Bahai News -- What’s Corey doing in Bangladesh

What’s Corey doing in Bangladesh

by Rosemarie Fanucchi

What’s Corey doing in Bangladesh
Photo: Corey sporting his Surf Dog shirt In Bangladesh.

Peace Corps Volunteer Corey Toth received a bit of home, a Surf Dog shirt sent to him by his friend, Corky Smith. Toth is teaching English to the instructors at one of Bangladesh’s Primary Training Institutes. He is the son of long-time Carpinterians Don and Jane Toth

Corey is no stranger to volunteering in far away places. In 1989-90 he lived in Botswana with the Baha’i Youth Service Corps. “The Baha’i Youth Service Corps is an opportunity given to young members of the faith to help them understand the concept of the oneness of the human family,” Jane explained.

To prepare for the Bangladesh position, Cory volunteered to teach English as a second language two nights a week before joining the Peace Corps. Corey’s term will end in May 2002.

During his training for the Bangladesh assignment, Toth trained in the city of Mymensingh where he lived with a host family and began to learn the culture of the country. Presently his home is in Pirojpur. Corey told his family that.

Jane said though Banladeshi consider his apartment luxurious, by American standards it would be considered poverty level.

Jane said that Corey follows the lead of two other former Carpinterians. His sister, Carla, was with the Peace Corps in Panama, and Bill Chang served in Morocco. “Bill continued to work as a Peace Corps recruiter for several years after his return,” Jane said. “Carla, Bill and Corey’s stories about their work encouraged another friend, Corky, to join the Peace Corps. She leaves July 27 for the Philippines. Corky, Bill and Corey were classmates at Carpinteria High School in the Class of 1987.”

Jane said that Corey appreciates mail from home. If you would like to send a postcard or letter, send it to him at Chandary Villa, First Floor, Machimpur Road, Pirojpur 8500, Bangladesh.

Reyes’ keep on running
Abel and Pauline Reyes have another success under their belts. The longtime Carpinteria couple has recently returned from London where for two years in a row they completed the London Marathon. Just prior to London they finished the Los Angeles Marathon. Their finish time was 5:30.55.

The Reyes have been running for many years, but what sets them apart from other ‘couple runners’ is that they hold hands while running. “Pauline develops a pain in her back as we run and we discovered that if we hold hands it tilts her body in such a way that the pain is relieved,” Abel explained.

What makes this couple even more of a phenomena is that a few years ago Abel suffered serious injury in an auto accident that put him in a body cast. He was told that he would never walk again. Pauline helped him to gain the strength and stamina to not only get on his feet again but to run.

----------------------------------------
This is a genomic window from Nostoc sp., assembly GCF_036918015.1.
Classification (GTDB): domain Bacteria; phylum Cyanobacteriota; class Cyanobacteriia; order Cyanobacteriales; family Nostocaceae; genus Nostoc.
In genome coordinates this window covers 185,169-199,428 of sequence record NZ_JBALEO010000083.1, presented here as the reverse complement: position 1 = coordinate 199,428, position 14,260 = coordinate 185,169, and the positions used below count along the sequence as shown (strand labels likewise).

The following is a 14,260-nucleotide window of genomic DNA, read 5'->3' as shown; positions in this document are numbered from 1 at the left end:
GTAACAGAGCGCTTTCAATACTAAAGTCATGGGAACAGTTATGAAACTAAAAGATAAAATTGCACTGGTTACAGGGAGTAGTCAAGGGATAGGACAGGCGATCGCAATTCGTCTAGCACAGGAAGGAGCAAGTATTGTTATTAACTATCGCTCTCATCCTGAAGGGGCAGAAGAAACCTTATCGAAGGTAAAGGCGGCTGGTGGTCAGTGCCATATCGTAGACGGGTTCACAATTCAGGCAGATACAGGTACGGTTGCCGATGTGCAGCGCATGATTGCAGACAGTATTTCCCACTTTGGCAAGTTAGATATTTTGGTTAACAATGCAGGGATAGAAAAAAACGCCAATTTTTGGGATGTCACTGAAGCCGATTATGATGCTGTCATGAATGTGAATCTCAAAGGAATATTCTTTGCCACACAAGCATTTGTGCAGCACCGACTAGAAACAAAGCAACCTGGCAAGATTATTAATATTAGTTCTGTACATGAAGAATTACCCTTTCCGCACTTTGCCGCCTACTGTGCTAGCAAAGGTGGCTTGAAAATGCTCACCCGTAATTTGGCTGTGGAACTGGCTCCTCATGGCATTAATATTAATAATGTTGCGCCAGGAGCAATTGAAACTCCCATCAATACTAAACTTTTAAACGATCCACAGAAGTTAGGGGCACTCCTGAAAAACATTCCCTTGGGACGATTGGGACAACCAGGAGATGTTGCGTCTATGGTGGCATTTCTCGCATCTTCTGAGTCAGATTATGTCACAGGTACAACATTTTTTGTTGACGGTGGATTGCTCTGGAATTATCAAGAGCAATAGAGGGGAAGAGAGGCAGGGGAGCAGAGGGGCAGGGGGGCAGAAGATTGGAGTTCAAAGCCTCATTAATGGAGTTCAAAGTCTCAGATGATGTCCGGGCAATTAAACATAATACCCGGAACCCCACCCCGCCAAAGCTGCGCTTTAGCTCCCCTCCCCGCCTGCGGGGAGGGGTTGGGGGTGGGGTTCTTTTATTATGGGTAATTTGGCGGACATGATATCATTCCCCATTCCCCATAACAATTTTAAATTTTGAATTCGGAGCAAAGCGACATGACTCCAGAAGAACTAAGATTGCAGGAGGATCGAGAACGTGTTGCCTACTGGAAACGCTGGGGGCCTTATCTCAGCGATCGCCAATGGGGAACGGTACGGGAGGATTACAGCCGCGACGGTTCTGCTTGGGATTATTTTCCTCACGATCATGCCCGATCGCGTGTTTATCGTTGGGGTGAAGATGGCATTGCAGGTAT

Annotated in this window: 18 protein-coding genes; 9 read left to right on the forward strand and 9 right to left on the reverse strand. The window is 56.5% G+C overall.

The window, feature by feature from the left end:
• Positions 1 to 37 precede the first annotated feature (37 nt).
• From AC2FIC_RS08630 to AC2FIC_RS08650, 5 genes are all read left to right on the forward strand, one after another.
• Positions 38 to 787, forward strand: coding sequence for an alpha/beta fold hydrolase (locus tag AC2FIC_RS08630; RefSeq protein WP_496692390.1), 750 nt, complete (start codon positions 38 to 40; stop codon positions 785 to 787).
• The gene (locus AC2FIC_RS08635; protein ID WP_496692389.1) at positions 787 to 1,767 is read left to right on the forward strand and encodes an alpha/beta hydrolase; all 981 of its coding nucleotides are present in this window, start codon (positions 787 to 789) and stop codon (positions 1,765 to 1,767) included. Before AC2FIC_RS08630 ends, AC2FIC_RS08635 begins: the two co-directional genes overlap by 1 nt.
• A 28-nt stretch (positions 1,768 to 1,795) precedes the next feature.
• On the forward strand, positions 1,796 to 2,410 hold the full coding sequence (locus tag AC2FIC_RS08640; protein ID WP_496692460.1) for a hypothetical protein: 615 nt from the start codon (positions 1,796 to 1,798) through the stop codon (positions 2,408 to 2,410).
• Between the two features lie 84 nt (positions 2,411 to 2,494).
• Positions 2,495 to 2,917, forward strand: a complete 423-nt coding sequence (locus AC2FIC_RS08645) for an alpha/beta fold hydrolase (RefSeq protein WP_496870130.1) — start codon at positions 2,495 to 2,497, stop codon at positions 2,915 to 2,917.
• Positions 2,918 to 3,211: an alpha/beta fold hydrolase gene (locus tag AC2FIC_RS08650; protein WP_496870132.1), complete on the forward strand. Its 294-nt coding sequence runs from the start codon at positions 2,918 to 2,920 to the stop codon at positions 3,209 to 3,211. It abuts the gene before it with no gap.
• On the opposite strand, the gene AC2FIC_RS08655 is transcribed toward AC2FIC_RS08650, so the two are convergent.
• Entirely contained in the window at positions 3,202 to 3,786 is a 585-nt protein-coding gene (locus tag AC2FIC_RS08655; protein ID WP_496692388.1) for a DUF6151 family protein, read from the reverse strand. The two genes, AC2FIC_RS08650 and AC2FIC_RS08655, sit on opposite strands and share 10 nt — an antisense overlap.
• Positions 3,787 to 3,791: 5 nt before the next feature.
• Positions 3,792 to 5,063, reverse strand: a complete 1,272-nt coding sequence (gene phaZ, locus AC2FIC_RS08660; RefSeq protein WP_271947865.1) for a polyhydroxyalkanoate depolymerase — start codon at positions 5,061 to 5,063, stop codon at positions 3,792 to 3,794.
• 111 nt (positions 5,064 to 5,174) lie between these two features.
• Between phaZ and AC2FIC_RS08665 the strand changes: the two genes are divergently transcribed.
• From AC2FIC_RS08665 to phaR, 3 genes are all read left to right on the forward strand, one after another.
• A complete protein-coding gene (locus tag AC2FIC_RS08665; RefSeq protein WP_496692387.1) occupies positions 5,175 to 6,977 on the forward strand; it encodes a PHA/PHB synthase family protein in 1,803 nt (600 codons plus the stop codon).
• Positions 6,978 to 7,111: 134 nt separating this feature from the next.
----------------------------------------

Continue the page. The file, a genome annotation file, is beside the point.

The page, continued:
If you see them running in the Cravens Lane/Foothill Road area give them a little toot to signify your support.

It is not my custom to print poems; however, this one touched me for a couple of reasons. One, since moving to Avo Land nearly forty years ago, it has never ceased to amaze me to see a car parked on the side of an orchard while the occupants scurry among the trees helping themselves to avocados or lemons. On more than one occasion I have stopped to tell the criminals that they were stealing.

I have also reported the thefts; however, the culprits are long gone by the time the authorities arrive. Second, when I worked in the California State Senate, laws regarding the stealing of avocados were being reviewed for stiffer penalties so I feel even more obligated to do my part to help our ranchers on this account.

So, here is:

A Poem to
Avocado Thieves
By Pamela Bryson
of Carpinteria

You steal just one or two,
But there are more of you.
You pick one here,
And you pick one there,
“Why should the rancher care?”

On a Sunday cruise,
Or late at night,
They’re free for the picking,
As long as no one is in sight.

The rancher does not go to your house
To take a shirt or a blouse,
They don’t steal your kid’s shoes,
And then make some excuse.

“It’s only three or four,” you say.
But there were dozens of you yesterday.
Last week you brought a grocery bag.
Filled it ‘til it began to sag.’

I got news for you,
Stealing avocados is a crime.
If you do it once or twice,
Or if you do it all the time.

What’s your plan for this year?
You gonna clean us out?
The reward’s a thousand bucks,
Just to rat you out.

It’s not that we don’t like you.
It’s not that we don’t care.
Your plan to steal our profit margin,
Makes it hard for us to bear.

Next time you think about taking,
Look us ranchers in the eye.
You are stealing from your neighbors,
What you can easily buy.

People see God every day, they just don’t recognize Him.
—Pearl Bailey, American singer

Until next time …
A Cheery-bye.

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©Copyright 2002, Coastal View (Carpinteria Valley, CA, USA)

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